Massachusetts Lawmakers Need to Weigh in on Policy that Bans Products in Massachusetts
The Massachusetts Fiscal Alliance released the following statement today following news that on December 30, the day before New Year’s Eve, the Baker administration adopted California’s accelerated climate goals that will result in higher costs for medium and heavy-duty trucks. These are the types of vehicles that typically deliver freight and goods, and are used in everyday life such as municipal trash-pick up, construction vehicles, and snowplows. The change in policy will result in higher prices for consumers and higher costs of living and doing business in Massachusetts. These regulations are aimed at instituting a ban on internal combustion engines (ICE bans), in order to artificially change market conditions to benefit electric vehicles (EVs) through ICE bans. On December 30, lawmakers were not asked to debate or adopt this major policy change. Instead, the Governor’s staff simply took it upon themselves and adopted the accelerated California ICE ban by fiat, in hopes that no one from the public would notice.
When questioned, Energy and Environmental Affairs Secretary Kathleen Theoharides described the policy as “aggressive” action and the Department of Environmental Protection (DEP) acknowledged the change in policy will result in higher costs.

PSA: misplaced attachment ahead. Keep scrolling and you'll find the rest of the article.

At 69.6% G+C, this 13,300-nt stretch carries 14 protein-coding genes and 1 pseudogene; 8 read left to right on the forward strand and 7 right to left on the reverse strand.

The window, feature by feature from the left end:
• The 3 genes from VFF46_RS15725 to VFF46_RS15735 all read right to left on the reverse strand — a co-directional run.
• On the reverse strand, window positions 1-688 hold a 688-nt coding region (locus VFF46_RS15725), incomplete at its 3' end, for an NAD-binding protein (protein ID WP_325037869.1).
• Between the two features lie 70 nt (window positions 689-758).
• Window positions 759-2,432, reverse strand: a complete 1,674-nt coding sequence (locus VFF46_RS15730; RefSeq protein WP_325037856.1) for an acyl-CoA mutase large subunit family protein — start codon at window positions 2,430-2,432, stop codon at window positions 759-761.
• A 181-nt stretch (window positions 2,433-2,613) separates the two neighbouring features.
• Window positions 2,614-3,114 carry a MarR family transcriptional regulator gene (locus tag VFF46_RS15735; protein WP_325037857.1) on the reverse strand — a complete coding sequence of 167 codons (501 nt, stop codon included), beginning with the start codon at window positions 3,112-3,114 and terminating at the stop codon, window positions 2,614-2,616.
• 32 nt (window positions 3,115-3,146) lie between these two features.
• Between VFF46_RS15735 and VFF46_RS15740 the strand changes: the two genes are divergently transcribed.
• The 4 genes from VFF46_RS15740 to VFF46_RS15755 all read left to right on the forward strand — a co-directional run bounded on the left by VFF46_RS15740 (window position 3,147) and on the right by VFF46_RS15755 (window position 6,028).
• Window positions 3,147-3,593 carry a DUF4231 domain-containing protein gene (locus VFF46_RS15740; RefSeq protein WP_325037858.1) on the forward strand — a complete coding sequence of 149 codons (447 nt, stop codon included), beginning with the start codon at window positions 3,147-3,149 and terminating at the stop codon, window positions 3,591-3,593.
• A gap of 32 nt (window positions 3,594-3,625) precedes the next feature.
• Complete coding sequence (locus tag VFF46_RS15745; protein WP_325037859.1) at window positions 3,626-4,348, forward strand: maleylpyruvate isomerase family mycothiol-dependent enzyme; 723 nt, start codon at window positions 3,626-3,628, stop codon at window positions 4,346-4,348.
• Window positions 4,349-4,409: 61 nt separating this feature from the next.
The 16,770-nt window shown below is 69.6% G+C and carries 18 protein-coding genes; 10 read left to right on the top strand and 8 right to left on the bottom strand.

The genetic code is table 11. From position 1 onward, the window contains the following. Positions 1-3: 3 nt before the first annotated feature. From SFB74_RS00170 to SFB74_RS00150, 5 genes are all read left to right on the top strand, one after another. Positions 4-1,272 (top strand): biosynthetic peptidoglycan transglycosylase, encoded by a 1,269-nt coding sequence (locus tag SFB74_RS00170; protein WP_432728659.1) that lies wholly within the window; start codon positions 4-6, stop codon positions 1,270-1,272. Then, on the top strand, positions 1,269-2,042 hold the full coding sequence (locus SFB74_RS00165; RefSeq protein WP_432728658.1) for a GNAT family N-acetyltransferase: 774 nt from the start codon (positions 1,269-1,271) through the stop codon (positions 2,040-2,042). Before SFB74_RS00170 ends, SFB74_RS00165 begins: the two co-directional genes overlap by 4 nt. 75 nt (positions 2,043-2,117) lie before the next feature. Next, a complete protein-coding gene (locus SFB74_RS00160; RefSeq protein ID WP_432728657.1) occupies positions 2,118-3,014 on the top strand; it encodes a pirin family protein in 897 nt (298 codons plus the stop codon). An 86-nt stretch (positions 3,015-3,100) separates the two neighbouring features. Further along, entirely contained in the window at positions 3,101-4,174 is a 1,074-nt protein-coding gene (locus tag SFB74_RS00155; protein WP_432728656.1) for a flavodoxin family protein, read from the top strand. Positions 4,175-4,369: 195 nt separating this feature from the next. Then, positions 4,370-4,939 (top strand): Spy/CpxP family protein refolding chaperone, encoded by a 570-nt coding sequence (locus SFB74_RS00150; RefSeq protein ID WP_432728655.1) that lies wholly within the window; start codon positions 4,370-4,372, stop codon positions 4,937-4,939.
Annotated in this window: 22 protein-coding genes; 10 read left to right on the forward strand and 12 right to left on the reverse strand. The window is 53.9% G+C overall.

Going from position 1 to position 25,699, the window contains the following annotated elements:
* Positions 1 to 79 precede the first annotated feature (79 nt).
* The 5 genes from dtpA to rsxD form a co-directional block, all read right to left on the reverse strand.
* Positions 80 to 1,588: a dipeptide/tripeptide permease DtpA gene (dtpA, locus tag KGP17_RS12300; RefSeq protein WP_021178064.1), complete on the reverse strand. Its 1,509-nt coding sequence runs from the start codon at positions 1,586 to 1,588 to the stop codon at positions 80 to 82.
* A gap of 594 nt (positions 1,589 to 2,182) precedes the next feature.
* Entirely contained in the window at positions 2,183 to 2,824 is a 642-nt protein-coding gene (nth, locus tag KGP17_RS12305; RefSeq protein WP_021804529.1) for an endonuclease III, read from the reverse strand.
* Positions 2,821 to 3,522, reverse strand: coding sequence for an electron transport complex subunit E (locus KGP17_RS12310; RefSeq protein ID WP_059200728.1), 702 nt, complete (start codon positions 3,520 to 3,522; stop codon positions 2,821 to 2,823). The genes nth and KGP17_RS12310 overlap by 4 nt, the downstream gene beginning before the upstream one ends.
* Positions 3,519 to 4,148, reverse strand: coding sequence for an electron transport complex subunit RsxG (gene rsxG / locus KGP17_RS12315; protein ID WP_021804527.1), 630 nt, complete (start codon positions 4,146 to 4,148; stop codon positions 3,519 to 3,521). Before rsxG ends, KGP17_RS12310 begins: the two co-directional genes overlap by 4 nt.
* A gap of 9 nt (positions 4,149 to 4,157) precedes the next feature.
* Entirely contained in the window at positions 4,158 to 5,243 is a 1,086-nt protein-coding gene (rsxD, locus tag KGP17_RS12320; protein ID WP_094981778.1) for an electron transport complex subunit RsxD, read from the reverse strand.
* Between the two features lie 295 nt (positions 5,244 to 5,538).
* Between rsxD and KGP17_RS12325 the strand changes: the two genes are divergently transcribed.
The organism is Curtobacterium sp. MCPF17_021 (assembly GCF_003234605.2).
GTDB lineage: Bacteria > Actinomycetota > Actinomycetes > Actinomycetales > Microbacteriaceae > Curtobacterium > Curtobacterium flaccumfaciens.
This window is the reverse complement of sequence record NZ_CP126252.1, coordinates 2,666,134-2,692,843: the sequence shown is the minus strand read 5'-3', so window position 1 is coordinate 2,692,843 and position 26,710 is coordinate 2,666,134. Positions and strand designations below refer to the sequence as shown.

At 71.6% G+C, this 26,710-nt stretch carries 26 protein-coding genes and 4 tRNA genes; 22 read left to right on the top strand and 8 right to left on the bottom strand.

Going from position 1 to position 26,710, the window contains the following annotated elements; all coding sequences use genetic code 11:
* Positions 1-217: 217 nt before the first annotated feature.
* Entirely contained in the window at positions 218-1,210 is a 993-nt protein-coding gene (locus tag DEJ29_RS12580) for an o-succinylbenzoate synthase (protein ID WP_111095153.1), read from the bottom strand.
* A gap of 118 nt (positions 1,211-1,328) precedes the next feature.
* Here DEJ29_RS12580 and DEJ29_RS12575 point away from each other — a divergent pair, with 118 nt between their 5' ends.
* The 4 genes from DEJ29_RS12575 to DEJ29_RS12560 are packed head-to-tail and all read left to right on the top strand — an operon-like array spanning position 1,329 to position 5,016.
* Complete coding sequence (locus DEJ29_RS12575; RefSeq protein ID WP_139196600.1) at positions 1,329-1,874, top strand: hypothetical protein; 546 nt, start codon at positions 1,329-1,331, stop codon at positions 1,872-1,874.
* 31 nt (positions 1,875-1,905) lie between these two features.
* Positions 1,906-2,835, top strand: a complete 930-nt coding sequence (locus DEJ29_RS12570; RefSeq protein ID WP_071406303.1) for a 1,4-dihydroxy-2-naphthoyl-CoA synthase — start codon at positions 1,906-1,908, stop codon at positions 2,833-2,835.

“The only reason for rushing through this policy change the day before New Year Eve is because you are trying to hide it from the public. The same unelected bureaucrats in the Baker administration that tried and failed to adopt the TCI gas tax scheme are now trying to adopt California bans on certain vehicles that perform crucial roles in the everyday lives of everyone in our Commonwealth,” stated Paul Diego Craney, spokesman for the Massachusetts Fiscal Alliance.
“If Massachusetts wants to mimic California policies and regulations, that is something the legislature should address on a case-by-case basis. However, what happened the day before New Year’s Eve is that unelected bureaucrats in the Baker administration unilaterally began the process of accelerating the ban of sale for certain vehicles in Massachusetts based off similar bans in California. That cannot stand. Major policies that ban the sale of entire categories of vehicles is a decision that should be debated by the legislature and not rushed through by unelected bureaucrats before a major holiday,” concluded Craney.